Just last month, China successfully brokered a Saudi-Iranian rapprochement and indicated that it wishes to play peacemaker between Russia and Ukraine.
CHINESE FOREIGN MINISTER Qin Gang attends a conference in Shanghai, last week. He has told his Israeli and Palestinian counterparts that Beijing is ready to help facilitate peace talks. (photo credit: ALY SONG/REUTERS)
China’s foreign minister told his Israeli and Palestinian counterparts last week that Beijing is ready to help facilitate peace talks. The separate phone calls between Foreign Minister Qin Gang and Israeli and Palestinian senior diplomats fall amid recent moves by Beijing to position itself as a regional mediator.
Just last month, China successfully brokered a Saudi-Iranian rapprochement and indicated that it wishes to play peacemaker between Russia and Ukraine. These developments did not happen in a vacuum: Since Xi Jinping rose to power in 2012, China has stepped up its global conflict mediation efforts. Several interests are driving this trend.
On the material front, securing its economic interests, protecting its citizens abroad and ensuring its national security are critical factors influencing where and to what extent Beijing chooses to involve itself in any given conflict.
Expanding China’s Middle East presence
Over the years, China gradually expanded its presence in the Middle East beyond energy to become the largest trading partner, a significant investor and a provider of infrastructure and technology for most countries. These growing economic interests have been accompanied by an influx of Chinese citizens to the region, with around 200,000 living in the UAE alone. What’s more, China has long feared that radical elements of both Sunni and Shia stripes might spill over into its Western region and spark domestic unrest in Xinjiang.
Amid rising tensions with the US, Chinese leaders have come to view America’s regional security umbrella as a vulnerability and are seeking other ways to protect these interests. Mediation serves as a low-risk, low-cost way of addressing this vulnerability.
Chinese President Xi Jinping shakes hands with Saudi Arabia’s Deputy Crown Prince Mohammed bin Salman during the G20 Summit in Hangzhou, Zhejiang province, China September 4, 2016. (credit: DAMIR SAGOLJ/ REUTERS)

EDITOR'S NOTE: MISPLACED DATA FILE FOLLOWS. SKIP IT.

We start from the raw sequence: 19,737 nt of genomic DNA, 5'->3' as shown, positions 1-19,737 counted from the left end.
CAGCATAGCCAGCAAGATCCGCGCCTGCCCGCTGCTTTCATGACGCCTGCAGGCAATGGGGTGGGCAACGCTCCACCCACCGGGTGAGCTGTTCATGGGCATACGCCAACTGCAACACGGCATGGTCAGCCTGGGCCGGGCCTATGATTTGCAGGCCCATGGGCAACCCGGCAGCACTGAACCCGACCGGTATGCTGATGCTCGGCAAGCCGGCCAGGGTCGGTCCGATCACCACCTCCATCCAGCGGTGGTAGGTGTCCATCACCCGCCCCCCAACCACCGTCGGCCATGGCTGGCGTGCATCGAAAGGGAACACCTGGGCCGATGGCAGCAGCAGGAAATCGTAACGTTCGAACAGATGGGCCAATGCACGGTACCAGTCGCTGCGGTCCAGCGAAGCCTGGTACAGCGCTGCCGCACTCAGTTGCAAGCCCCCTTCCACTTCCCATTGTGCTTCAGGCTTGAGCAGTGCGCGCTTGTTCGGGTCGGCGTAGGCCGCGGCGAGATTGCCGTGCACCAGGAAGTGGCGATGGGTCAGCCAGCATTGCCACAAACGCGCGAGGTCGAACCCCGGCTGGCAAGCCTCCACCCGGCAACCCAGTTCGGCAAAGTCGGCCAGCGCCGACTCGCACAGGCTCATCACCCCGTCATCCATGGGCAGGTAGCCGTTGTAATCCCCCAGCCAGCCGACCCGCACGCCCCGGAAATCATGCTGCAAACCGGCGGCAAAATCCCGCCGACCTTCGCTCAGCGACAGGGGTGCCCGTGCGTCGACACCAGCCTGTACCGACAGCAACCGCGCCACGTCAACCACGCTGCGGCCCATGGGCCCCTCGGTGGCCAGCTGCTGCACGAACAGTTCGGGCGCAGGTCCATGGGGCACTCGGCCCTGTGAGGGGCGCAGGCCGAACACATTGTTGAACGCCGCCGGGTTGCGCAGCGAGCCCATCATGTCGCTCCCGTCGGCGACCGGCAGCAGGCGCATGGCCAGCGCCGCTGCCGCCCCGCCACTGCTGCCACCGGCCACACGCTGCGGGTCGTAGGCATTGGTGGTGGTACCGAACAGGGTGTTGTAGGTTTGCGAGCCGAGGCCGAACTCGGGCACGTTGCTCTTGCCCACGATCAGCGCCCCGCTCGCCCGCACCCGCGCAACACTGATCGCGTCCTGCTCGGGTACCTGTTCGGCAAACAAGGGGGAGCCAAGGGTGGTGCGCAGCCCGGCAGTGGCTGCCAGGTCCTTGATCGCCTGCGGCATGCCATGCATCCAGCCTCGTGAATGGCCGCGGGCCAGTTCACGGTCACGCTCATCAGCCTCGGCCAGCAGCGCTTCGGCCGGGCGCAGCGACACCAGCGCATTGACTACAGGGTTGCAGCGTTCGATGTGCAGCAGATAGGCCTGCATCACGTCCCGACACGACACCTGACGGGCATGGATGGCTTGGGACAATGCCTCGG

What is perhaps less obvious is China’s desire to portray itself as a responsible stakeholder in the international arena commensurate with its newfound great power status serves as a soft power tool that generates substantial normative power, enhancing Beijing’s ability to reshape global governance and advance a multipolar world order.
An alternative to the Western model
For example, China has offered an alternative to the Western liberal peace model at the center of mediation for much of the past half-century: peace through development. Likewise, the inclusion of new Chinese initiatives like the Global Security Initiative (GSI) in the official statements issued following the Saudi-Iranian deal and the recent talks with Israeli and Palestinian foreign ministers serve as another example.
Mediation works in harmony with other efforts to catalyze multipolarity, including the expansion of the Shanghai Cooperation Organization – a multilateral security organization that now includes Iran, Saudi Arabia and several other Middle Eastern countries – as well as the expansion of BRICS (Brazil, Russia, India, China, South Africa) and its proposal to create a global reserve currency to rival the United States dollar.
In advancing multipolarity, Beijing seeks to counter perceived US efforts to contain China by reducing the power of the American-dominated institutions that form the backbone of the postwar system. If successful, China will have more freedom to pursue its national interests in its traditional sphere of influence and in further flung regions like the Middle East.
Originally published in the Jerusalem Post here.